New Study Confirms Mediterranean Diet Prevents a Leading Cause of Blindness

Research shows we can all eat our way to better eye health.


SAN FRANCISCOSept. 30, 2018 /PRNewswire/ — Evidence is mounting that a poor diet plays an important role in the development of age-related macular degeneration (AMD), a leading cause of blindness in the United States. A large collaboration of researchers from the European Union investigating the connection between genes and lifestyle on the development of AMD has found that people who adhered to a Mediterranean diet cut their risk of late-stage AMD by 41 percent. This research expands on previous studies and suggests that such a diet is beneficial for everyone, whether you already have the disease or are at risk of developing it. The new research is now online in Ophthalmology, the journal of the American Academy of Ophthalmology.

A Mediterranean diet emphasizes eating less meat and more fish, vegetables, fruits, legumes, unrefined grains, and olive oil. Previous research has linked it to a longer lifespan and a reduced incidence of heart disease and cognitive decline. But only a few studies have evaluated its impact on AMD. Some studies showed it can help with certain types of AMD, or only at different stages of the disease.

But combining this earlier research on AMD with the latest data, and a clear picture emerges. Diet has the potential to prevent a blinding disease.

AMD is a degenerative eye disease. It causes loss of central vision, which is crucial for simple everyday activities, such as the ability to see faces, drive, read, and write. It’s a leading cause of vision loss among people age 50 and older, affecting 1.8 million Americans. By 2020, that number is expected to climb to nearly 3 million.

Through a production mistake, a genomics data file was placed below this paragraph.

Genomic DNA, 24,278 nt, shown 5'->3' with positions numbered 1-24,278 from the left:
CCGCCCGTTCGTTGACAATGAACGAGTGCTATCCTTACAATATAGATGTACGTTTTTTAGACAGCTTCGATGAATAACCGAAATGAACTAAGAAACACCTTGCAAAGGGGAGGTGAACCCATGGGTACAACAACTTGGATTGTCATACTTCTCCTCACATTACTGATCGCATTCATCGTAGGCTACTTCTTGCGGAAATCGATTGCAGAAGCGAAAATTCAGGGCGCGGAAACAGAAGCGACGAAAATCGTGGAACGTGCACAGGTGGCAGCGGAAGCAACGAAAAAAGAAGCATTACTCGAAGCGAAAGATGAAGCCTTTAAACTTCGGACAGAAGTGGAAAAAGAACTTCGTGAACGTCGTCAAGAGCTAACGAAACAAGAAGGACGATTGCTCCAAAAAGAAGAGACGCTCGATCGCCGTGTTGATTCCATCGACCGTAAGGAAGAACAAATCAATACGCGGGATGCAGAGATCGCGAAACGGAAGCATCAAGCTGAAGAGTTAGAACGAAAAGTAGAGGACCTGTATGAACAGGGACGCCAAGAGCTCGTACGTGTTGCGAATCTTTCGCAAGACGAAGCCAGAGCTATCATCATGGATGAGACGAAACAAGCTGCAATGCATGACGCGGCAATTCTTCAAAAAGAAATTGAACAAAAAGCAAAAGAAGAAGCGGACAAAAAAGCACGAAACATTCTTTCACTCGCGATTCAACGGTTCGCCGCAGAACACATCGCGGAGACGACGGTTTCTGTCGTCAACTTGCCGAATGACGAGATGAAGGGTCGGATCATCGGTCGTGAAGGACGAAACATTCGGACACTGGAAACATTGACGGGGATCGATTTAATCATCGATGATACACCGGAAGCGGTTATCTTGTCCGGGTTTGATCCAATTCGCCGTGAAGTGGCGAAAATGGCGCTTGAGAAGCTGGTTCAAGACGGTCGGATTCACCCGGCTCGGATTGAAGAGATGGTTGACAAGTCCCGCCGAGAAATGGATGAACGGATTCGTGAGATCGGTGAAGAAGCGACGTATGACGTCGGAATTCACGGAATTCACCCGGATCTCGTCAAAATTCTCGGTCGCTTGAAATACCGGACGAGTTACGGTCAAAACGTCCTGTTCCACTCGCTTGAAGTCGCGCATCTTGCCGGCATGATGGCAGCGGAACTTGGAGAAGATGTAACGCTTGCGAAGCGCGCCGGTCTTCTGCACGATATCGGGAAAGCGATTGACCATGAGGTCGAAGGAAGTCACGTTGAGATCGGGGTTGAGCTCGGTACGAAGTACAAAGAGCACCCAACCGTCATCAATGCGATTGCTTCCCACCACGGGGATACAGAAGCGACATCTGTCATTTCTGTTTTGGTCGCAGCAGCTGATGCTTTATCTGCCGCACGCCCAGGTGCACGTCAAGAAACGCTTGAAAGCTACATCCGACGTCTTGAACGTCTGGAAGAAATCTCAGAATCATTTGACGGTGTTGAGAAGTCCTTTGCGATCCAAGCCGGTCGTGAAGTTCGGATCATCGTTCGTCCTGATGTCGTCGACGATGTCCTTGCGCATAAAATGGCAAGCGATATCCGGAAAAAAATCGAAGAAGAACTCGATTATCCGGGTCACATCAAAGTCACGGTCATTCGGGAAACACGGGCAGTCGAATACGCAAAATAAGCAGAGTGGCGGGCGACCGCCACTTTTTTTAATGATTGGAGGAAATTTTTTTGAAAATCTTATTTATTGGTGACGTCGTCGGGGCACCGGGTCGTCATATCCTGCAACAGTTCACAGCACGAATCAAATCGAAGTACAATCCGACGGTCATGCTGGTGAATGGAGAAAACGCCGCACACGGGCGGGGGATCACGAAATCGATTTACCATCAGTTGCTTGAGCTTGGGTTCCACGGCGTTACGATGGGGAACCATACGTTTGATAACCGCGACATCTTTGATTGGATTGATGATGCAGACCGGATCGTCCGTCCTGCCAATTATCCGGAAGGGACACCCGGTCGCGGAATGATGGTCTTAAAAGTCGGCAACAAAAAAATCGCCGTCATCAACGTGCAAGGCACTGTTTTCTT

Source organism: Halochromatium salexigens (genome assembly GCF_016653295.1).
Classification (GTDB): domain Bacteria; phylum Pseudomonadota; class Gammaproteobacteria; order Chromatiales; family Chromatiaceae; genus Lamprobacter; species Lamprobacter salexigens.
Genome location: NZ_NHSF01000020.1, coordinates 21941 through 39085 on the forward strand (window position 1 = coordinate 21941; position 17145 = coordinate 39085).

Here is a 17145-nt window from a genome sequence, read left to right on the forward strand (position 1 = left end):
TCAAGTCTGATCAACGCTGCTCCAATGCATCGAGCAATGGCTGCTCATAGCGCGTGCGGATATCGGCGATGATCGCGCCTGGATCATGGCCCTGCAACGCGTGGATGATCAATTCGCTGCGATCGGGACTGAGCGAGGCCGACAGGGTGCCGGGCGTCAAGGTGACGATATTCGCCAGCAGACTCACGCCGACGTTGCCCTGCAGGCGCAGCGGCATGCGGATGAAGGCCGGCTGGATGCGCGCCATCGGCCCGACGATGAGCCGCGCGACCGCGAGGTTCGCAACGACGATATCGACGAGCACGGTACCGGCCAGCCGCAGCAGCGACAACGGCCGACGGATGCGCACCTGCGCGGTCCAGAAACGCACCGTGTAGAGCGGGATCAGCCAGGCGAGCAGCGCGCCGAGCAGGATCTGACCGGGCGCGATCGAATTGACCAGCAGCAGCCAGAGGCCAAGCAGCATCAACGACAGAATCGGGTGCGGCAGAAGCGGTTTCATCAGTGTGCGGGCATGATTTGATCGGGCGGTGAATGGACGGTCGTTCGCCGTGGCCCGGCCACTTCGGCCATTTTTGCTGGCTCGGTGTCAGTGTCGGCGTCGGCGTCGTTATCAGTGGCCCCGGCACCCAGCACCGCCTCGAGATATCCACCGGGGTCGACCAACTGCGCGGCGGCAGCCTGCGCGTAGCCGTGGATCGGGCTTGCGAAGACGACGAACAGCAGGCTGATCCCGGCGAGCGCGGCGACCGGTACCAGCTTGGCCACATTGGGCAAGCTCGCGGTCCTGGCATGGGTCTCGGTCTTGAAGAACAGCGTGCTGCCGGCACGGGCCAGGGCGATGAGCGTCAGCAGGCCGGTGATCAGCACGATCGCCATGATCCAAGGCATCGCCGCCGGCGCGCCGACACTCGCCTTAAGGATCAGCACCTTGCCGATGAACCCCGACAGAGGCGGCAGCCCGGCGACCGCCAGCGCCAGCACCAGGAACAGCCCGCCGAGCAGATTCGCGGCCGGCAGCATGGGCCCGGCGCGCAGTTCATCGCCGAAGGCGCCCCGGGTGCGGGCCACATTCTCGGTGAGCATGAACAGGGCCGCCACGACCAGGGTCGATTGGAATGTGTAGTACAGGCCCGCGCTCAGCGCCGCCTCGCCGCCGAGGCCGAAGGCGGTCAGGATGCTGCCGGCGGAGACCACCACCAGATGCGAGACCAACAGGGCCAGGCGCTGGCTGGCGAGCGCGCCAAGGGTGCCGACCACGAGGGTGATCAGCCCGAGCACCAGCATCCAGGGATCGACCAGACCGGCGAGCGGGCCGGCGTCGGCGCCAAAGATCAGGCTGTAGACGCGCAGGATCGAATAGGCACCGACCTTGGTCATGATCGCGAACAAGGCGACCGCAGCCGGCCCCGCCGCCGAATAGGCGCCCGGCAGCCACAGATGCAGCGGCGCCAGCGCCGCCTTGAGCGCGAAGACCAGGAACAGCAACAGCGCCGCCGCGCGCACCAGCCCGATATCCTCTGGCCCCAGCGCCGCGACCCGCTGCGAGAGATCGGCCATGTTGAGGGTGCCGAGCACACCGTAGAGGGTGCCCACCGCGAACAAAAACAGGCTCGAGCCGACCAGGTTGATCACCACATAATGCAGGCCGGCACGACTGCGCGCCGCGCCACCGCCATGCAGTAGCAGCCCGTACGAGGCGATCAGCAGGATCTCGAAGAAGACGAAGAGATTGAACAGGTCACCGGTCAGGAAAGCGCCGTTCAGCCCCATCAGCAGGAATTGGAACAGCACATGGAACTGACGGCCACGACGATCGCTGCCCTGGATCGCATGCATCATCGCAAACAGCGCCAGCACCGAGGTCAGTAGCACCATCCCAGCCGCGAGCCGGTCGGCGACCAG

For this latest study, researchers analyzed food-frequency questionnaires from nearly 5,000 people who participated in two previous investigations – the Rotterdam Study, which evaluated disease risk in people age 55 and older, and the Alienor Study, which assessed the association between eye diseases and nutritional factors in people aged 73 and older.  Patients in the Rotterdam study were examined and completed food questionnaires every five years over a 21-year period, while patients in the Alienor Study were seen every two years over a 4-year period. The researchers found that those who closely followed the diet were 41 percent less likely to develop AMD compared with those who did not follow the diet.

They also found that none of the individual components of a Mediterranean diet on their own – fish, fruit, vegetables, etc. – lowered the risk of AMD. Rather, it was the entire pattern of eating a nutrient-rich diet that significantly reduced the risk of late AMD…..

Read more: https://www.prnewswire.com/news-releases/new-study-confirms-mediterranean-diet-prevents-a-leading-cause-of-blindness-300721583.html
Source: CISION PR Newswire
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